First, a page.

Sergeant Elliott of my troop asked permission to go up to the fence and do some firing. I replied, "Go ahead, Sergeant, if you think that you can do any good." He accordingly stood up by the fence and fired seven shots, when, having attracted the enemy's fire, he fell back and lay down.

Immediately in front of us beyond the road ran a barbed wire fence. There were no wire nippers in my troop. With a view to an advance through this fence, I dug with my hands at one of the fence posts, but soon concluded that I could not accomplish anything in that way. I then stood up and pulled and pushed at the post, but made no appreciable impression on it. So I lay down again and continued looking out on the plain for signs of an advance. After a while I observed near the end of the open plain on our left a swarm of men breaking forward from the road. I went up to the top of the wire fence by stepping from wire to wire near a post, and jumped off the top, calling to my men as I struck the ground to come on. Corporal John Walker of my troop got a bayonet and cut the wire. My men and a number of infantrymen went through the opening thus made. I struck out as fast as the tall grass would permit me toward the common objective of the mass of men which I now saw surging forward on my right and left - San Juan Hill. The men kept up a steady double time, and commenced firing of their own accord over one another's heads and the heads of the officers, who were well out in front of the men. I tried to stop the firing, as I thought it would seriously retard the advance, and other officers near me tried to stop it; but a constant stream of bullets went over our heads. the men halting in an erect position to fire. The men covered, I should say, about 50 yards from front to rear. They formed a swarm rather than a line. When they were not firing they seemed to be all cheering and yelling. Our firing, though wild, was not altogether ineffective, and retarded the advance less than I had thought it would. I could see the side of the hill dotted with little clouds of dust thrown up by our bullets. We evidently peppered it pretty hotly from top to bottom, and I have learned since then that many dead and wounded Spaniards were found in the trenches on the top of the hill. These casualties, however, were caused in part, perhaps mostly, by the fire of our small advance line prior to the assault. This line was composed, I understand, mostly of classified marksmen and sharpshooters.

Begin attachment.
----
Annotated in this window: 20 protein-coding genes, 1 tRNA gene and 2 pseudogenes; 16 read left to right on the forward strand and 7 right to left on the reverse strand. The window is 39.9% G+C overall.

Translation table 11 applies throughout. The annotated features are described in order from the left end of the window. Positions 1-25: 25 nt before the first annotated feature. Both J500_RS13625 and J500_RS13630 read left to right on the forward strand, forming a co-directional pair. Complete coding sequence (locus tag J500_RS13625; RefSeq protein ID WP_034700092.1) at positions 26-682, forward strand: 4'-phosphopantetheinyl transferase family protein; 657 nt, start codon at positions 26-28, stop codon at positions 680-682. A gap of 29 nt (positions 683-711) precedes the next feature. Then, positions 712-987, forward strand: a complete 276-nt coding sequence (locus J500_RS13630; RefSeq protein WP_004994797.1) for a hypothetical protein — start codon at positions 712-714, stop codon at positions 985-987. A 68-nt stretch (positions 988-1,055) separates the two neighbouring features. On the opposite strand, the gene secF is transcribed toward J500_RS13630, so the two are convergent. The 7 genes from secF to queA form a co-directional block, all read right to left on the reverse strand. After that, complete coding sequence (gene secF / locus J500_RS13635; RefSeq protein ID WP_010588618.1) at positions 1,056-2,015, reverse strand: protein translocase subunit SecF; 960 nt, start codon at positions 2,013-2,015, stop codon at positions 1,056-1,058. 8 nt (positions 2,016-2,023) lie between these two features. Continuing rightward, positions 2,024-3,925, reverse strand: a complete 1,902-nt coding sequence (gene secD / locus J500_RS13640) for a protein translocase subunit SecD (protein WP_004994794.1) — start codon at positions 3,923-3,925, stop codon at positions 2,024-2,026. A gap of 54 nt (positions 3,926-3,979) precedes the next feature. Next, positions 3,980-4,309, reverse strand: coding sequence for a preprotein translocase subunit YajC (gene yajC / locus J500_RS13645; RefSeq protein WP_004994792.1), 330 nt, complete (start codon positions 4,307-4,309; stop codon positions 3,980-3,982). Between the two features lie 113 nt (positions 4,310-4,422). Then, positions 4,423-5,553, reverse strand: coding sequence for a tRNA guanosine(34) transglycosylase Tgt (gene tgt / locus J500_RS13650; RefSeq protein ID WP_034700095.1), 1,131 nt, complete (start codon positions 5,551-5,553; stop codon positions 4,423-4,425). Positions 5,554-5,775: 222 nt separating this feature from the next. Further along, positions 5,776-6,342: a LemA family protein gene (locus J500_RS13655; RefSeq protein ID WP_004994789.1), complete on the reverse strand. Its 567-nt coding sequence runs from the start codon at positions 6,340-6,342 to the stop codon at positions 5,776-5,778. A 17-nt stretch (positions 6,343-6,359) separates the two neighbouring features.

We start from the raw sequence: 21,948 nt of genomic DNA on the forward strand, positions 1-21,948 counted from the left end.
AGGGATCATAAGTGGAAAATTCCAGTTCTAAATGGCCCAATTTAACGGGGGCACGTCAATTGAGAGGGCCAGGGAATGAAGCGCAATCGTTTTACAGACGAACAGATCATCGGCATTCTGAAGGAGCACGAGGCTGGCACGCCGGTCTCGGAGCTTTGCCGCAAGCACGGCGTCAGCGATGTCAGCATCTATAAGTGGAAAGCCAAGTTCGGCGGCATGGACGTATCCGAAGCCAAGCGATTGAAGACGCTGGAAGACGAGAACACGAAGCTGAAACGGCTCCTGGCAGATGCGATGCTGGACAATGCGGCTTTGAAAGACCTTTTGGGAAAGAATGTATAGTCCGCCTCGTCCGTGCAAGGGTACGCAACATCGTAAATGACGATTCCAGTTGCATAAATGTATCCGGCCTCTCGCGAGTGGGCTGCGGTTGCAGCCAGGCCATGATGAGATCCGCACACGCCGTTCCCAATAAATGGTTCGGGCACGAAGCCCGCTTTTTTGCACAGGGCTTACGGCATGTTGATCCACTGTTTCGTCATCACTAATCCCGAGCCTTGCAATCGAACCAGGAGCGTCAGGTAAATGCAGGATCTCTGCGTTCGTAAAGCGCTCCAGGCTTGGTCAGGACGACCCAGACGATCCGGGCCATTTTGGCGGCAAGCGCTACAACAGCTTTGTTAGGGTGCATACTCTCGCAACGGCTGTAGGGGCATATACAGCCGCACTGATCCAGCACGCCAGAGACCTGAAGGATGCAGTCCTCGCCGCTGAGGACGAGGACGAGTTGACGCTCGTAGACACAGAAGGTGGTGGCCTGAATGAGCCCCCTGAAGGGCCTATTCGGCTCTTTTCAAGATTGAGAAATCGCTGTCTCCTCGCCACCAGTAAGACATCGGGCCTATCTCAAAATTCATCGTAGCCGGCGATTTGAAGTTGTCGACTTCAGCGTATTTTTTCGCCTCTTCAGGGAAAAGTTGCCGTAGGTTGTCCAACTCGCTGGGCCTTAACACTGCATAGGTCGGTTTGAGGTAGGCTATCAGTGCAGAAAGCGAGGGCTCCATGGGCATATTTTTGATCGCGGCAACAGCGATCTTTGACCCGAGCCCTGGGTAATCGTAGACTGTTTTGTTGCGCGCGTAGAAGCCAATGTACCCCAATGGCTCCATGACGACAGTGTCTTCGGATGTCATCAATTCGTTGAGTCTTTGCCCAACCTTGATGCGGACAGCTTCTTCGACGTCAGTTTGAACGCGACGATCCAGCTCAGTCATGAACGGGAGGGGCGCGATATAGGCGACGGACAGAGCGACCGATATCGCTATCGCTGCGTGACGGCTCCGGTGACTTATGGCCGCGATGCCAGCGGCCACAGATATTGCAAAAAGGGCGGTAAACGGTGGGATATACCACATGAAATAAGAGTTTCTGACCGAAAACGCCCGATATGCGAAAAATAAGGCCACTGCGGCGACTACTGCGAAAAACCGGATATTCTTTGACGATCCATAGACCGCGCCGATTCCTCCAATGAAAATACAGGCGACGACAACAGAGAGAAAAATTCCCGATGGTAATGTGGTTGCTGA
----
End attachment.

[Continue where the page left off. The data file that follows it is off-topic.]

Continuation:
As we approached the foot of the hill our artillery commenced firing over our heads at the enemy on top of it. This caused a slowing up in the general advance. When I was about half way up the hill I was disabled by three bullet wounds received simultaneously. I had already received one, but did not know it. What took place subsequent to my disablement, in the direction of the enemy, is known to me only through the statements of my men and others, substantiated by the depositions inclosed herewith. My platoon went to the top of the hill with the infantry, and was soon afterwards conducted

Map showing roughly the 
	course of Troop	D, 10th Cavalry on July 1, 1898


Full line in black: Course of Troop D. Broken line in black: Direction of the two squadrons of the regiment. A. Where Troop D left the regiment. B. Where Captain Bigelow was disabled.

by Lieut. J. J. Pershing, regimental quartermaster, Tenth Cavalry, to the line of the Tenth Cavalry, a short distance to the right.